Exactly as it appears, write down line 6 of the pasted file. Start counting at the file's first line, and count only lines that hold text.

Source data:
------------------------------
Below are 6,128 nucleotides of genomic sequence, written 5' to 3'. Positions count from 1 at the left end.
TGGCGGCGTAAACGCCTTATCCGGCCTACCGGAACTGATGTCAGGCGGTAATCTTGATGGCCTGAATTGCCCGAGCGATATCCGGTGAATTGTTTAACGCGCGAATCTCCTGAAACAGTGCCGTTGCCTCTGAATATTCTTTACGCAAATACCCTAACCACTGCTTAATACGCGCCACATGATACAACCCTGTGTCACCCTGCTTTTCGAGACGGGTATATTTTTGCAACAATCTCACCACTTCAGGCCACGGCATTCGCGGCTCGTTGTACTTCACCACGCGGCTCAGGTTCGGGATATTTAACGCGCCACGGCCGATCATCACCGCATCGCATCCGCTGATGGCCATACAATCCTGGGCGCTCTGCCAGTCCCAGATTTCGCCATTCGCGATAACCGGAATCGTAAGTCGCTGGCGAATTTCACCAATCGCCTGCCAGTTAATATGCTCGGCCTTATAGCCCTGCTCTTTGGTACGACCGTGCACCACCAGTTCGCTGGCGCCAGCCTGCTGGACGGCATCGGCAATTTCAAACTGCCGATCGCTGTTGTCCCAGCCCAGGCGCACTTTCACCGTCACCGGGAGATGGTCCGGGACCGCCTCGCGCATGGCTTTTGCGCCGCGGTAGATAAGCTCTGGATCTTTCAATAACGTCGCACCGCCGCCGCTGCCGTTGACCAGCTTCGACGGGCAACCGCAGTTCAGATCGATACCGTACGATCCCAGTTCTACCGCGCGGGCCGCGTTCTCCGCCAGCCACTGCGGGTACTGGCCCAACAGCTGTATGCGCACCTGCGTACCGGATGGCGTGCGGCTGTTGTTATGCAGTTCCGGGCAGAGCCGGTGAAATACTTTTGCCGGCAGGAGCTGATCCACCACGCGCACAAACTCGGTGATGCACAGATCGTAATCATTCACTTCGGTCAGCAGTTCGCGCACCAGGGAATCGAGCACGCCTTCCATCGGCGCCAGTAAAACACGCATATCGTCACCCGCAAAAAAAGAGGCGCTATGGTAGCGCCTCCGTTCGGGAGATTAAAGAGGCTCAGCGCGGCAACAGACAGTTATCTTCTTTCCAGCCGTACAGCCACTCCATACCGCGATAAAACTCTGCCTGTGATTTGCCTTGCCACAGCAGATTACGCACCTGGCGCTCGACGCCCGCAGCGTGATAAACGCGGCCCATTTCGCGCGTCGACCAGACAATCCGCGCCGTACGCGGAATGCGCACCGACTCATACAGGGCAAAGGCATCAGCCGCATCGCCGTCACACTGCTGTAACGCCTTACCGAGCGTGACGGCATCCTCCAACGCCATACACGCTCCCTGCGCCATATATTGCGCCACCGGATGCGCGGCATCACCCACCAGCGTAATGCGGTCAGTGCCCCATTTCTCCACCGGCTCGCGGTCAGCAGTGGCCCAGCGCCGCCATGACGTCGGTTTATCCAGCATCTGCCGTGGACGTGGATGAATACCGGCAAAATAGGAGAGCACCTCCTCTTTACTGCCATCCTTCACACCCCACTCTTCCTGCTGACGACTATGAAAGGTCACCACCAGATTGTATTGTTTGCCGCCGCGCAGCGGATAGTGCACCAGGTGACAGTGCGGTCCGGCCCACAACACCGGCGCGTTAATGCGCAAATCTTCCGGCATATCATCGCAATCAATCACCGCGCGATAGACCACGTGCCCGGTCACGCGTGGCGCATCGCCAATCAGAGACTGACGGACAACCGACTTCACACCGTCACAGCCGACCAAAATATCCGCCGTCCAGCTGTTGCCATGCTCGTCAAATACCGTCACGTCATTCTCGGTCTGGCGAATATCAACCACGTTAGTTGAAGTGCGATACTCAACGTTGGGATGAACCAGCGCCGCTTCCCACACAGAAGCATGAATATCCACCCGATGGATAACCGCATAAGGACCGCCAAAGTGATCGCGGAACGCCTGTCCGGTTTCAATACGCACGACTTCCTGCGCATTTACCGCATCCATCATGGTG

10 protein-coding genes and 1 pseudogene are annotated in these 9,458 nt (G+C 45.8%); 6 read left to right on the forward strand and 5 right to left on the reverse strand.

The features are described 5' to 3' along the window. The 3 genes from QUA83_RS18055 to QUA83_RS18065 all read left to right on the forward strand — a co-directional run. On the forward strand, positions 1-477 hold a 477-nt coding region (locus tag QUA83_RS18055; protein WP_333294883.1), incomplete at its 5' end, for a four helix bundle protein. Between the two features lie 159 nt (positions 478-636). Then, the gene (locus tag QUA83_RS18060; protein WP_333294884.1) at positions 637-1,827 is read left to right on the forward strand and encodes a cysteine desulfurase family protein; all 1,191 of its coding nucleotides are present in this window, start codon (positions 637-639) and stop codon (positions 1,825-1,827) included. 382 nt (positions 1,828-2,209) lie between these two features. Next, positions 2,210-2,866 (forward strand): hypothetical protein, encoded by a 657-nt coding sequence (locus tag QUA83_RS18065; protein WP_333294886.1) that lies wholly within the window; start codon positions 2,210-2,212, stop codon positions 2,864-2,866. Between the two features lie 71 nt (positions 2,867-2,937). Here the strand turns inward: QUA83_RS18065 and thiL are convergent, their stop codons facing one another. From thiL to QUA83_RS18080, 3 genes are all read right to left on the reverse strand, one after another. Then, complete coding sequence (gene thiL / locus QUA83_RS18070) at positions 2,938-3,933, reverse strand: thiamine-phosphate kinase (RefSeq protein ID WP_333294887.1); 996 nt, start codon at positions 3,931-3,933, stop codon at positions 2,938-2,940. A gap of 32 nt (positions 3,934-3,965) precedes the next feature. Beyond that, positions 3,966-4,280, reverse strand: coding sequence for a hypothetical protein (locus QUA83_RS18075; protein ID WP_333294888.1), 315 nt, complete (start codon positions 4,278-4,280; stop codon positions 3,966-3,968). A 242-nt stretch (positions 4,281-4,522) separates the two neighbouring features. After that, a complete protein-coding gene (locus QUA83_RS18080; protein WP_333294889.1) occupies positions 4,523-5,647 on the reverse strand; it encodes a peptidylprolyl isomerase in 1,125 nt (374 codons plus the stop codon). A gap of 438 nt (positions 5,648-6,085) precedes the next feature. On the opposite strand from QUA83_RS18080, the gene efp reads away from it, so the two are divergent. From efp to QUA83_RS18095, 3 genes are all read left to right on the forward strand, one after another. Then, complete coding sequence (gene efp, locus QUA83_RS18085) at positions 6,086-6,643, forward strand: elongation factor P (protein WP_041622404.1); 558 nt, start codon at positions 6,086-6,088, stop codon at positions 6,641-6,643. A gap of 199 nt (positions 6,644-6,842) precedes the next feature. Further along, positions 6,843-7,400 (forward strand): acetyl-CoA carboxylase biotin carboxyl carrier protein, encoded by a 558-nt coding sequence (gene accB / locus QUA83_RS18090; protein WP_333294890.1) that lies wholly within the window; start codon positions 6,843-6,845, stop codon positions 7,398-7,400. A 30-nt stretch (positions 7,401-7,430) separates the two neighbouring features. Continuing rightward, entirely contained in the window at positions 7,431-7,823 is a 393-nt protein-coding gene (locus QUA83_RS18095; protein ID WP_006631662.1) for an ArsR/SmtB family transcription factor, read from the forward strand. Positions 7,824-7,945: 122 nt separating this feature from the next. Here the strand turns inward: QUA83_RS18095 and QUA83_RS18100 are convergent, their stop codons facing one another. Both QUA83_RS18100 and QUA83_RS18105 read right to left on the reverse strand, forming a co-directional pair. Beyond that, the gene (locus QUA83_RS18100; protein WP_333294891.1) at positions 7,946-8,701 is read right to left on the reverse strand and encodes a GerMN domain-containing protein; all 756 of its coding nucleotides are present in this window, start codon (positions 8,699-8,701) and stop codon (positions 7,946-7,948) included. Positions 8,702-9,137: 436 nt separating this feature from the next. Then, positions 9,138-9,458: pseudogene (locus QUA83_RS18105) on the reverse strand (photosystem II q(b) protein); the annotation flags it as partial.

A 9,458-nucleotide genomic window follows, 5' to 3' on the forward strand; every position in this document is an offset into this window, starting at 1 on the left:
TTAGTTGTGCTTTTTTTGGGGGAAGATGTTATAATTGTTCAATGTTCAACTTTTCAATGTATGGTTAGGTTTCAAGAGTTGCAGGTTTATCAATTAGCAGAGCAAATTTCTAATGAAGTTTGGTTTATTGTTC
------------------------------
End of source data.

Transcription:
TTAGTTGTGCTTTTTTTGGGGGAAGATGTTATAATTGTTCAATGTTCAACTTTTCAATGTATGGTTAGGTTTCAAGAGTTGCAGGTTTATCAATTAGCAGAGCAAATTTCTAATGAAGTTTGGTTTATTGTTC